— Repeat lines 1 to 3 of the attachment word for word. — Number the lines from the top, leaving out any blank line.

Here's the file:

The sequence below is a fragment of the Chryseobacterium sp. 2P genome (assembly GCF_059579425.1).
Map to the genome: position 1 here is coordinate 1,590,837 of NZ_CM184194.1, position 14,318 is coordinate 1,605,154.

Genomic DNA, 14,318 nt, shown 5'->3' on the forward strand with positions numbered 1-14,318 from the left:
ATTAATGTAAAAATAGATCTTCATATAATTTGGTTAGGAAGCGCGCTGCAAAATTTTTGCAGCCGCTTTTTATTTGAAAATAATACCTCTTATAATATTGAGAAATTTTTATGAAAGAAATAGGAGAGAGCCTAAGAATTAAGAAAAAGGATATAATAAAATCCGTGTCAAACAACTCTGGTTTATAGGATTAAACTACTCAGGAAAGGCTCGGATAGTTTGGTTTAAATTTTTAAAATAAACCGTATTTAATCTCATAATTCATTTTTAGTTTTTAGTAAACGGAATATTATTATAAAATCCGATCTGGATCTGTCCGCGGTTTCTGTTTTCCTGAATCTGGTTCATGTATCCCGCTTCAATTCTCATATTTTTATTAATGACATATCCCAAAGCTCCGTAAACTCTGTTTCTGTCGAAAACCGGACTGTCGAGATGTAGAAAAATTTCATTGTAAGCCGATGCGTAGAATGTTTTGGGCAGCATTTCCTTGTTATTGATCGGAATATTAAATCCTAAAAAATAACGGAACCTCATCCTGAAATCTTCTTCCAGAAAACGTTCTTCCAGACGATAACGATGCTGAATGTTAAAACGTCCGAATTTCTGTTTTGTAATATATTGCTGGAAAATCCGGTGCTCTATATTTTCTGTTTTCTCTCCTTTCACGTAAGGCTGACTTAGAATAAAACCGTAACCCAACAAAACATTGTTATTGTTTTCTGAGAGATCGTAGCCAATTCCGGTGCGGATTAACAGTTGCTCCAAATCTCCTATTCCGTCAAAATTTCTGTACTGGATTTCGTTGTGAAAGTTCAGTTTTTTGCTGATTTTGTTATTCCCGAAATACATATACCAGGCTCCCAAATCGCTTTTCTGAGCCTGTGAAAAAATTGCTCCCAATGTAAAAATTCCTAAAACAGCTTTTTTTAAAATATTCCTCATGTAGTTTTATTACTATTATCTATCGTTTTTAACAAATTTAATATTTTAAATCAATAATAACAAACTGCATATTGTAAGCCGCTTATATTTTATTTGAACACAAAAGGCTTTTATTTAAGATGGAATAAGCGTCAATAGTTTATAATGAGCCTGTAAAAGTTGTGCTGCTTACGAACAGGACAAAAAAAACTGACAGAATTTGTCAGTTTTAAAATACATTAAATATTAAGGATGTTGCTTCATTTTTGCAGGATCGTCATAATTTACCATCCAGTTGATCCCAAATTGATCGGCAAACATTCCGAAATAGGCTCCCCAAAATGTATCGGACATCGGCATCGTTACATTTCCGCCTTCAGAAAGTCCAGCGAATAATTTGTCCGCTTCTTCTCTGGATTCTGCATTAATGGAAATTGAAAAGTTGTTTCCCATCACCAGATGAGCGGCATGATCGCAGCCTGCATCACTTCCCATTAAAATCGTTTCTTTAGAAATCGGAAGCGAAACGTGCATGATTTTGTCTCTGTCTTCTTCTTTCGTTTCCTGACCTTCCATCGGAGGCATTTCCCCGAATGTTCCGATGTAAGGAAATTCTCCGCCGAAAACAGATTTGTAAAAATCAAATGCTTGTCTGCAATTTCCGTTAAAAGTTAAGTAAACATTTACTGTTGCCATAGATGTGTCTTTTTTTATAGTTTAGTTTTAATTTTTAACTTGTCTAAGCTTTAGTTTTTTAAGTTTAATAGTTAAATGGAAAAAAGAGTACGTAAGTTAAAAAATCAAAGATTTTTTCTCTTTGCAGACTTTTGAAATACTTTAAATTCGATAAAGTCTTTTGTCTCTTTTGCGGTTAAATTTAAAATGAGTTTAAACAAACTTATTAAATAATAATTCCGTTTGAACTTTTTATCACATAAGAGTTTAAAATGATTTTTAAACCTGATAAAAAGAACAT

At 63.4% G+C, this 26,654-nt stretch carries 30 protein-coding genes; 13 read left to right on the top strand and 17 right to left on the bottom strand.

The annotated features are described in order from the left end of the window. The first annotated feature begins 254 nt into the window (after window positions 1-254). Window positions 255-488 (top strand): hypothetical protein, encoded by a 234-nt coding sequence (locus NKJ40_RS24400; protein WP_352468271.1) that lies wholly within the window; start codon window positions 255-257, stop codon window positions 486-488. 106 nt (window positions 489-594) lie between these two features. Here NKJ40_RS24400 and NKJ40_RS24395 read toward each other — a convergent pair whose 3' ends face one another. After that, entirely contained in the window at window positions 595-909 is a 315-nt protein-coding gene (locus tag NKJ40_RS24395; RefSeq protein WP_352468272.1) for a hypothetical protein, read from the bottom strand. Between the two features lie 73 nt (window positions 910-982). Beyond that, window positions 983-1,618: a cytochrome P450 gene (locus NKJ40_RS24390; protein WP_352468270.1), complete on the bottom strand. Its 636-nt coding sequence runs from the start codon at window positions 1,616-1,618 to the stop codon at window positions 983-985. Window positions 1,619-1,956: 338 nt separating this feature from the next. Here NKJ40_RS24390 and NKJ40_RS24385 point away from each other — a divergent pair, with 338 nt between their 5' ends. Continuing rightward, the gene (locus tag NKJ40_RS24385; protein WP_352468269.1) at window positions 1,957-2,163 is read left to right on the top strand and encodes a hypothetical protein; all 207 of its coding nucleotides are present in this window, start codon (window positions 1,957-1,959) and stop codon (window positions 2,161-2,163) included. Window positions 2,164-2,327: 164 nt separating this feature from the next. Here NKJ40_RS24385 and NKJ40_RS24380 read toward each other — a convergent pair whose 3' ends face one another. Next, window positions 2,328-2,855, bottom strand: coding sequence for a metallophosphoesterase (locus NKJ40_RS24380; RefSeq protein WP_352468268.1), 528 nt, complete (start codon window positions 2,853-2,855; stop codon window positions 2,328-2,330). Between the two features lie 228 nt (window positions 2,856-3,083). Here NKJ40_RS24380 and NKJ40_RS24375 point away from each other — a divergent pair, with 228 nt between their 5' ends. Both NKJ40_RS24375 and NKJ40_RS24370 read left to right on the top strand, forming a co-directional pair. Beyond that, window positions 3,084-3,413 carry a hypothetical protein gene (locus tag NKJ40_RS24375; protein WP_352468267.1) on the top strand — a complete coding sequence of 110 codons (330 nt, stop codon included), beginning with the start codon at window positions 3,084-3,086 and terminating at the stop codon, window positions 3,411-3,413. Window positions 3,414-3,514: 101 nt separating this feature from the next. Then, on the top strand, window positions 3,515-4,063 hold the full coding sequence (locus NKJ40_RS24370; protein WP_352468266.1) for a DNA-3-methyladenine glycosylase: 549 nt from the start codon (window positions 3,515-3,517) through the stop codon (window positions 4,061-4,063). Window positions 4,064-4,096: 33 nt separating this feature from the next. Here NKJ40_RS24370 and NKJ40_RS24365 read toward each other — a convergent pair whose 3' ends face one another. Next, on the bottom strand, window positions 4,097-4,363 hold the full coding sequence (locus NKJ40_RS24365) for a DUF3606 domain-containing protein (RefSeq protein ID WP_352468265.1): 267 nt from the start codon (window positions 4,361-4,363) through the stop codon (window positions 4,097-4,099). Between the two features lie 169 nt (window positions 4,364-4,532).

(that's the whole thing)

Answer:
The sequence below is a fragment of the Chryseobacterium sp. 2P genome (assembly GCF_059579425.1).
Map to the genome: position 1 here is coordinate 1,590,837 of NZ_CM184194.1, position 14,318 is coordinate 1,605,154.

Genomic DNA, 14,318 nt, shown 5'->3' on the forward strand with positions numbered 1-14,318 from the left: